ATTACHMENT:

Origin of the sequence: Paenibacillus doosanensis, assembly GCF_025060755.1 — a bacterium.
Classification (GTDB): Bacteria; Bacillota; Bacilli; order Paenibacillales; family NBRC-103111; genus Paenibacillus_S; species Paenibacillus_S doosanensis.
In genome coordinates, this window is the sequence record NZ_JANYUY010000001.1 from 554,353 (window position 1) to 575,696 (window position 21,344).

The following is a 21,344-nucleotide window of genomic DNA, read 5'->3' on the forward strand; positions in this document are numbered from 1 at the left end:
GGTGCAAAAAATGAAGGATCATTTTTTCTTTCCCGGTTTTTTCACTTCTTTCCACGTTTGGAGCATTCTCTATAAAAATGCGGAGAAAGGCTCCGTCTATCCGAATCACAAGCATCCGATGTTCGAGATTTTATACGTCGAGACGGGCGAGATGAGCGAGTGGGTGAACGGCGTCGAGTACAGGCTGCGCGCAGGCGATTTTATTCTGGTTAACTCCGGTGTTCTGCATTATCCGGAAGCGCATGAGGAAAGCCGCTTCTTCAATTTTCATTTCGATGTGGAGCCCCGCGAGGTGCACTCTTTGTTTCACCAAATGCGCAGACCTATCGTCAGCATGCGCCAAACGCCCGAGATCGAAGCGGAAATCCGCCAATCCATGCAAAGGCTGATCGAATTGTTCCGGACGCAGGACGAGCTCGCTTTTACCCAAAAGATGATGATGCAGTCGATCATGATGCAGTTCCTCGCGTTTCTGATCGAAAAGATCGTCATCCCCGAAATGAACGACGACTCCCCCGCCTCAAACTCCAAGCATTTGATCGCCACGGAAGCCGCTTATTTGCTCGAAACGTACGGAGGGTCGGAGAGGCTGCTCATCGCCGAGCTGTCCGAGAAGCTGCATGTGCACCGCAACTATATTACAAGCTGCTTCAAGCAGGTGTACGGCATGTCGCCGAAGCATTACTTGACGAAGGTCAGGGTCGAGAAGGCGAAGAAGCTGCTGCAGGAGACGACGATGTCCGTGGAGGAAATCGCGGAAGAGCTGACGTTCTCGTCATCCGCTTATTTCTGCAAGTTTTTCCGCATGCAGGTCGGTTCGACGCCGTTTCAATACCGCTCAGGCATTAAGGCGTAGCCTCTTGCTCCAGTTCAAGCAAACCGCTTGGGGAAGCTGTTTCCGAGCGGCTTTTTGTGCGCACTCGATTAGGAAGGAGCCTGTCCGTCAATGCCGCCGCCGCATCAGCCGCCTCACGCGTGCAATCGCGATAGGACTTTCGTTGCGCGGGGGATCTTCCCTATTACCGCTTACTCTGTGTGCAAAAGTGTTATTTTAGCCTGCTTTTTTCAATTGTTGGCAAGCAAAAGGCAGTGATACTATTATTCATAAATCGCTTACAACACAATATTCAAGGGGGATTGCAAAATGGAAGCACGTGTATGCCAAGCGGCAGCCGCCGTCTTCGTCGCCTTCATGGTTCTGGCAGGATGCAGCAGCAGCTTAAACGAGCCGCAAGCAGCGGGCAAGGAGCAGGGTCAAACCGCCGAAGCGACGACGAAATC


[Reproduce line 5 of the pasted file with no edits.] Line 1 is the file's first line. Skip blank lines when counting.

GGTGCAAAAAATGAAGGATCATTTTTTCTTTCCCGGTTTTTTCACTTCTTTCCACGTTTGGAGCATTCTCTATAAAAATGCGGAGAAAGGCTCCGTCTATCCGAATCACAAGCATCCGATGTTCGAGATTTTATACGTCGAGACGGGCGAGATGAGCGAGTGGGTGAACGGCGTCGAGTACAGGCTGCGCGCAGGCGATTTTATTCTGGTTAACTCCGGTGTTCTGCATTATCCGGAAGCGCATGAGGAAAGCCGCTTCTTCAATTTTCATTTCGATGTGGAGCCCCGCGAGGTGCACTCTTTGTTTCACCAAATGCGCAGACCTATCGTCAGCATGCGCCAAACGCCCGAGATCGAAGCGGAAATCCGCCAATCCATGCAAAGGCTGATCGAATTGTTCCGGACGCAGGACGAGCTCGCTTTTACCCAAAAGATGATGATGCAGTCGATCATGATGCAGTTCCTCGCGTTTCTGATCGAAAAGATCGTCATCCCCGAAATGAACGACGACTCCCCCGCCTCAAACTCCAAGCATTTGATCGCCACGGAAGCCGCTTATTTGCTCGAAACGTACGGAGGGTCGGAGAGGCTGCTCATCGCCGAGCTGTCCGAGAAGCTGCATGTGCACCGCAACTATATTACAAGCTGCTTCAAGCAGGTGTACGGCATGTCGCCGAAGCATTACTTGACGAAGGTCAGGGTCGAGAAGGCGAAGAAGCTGCTGCAGGAGACGACGATGTCCGTGGAGGAAATCGCGGAAGAGCTGACGTTCTCGTCATCCGCTTATTTCTGCAAGTTTTTCCGCATGCAGGTCGGTTCGACGCCGTTTCAATACCGCTCAGGCATTAAGGCGTAGCCTCTTGCTCCAGTTCAAGCAAACCGCTTGGGGAAGCTGTTTCCGAGCGGCTTTTTGTGCGCACTCGATTAGGAAGGAGCCTGTCCGTCAATGCCGCCGCCGCATCAGCCGCCTCACGCGTGCAATCGCGATAGGACTTTCGTTGCGCGGGGGATCTTCCCTATTACCGCTTACTCTGTGTGCAAAAGTGTTATTTTAGCCTGCTTTTTTCAATTGTTGGCAAGCAAAAGGCAGTGATACTATTATTCATAAATCGCTTACAACACAATATTCAAGGGGGATTGCAAAATGGAAGCACGTGTATGCCAAGCGGCAGCCGCCGTCTTCGTCGCCTTCATGGTTCTGGCAGGATGCAGCAGCAGCTTAAACGAGCCGCAAGCAGCGGGCAAGGAGCAGGGTCAAACCGCCGAAGCGACGACGAAATC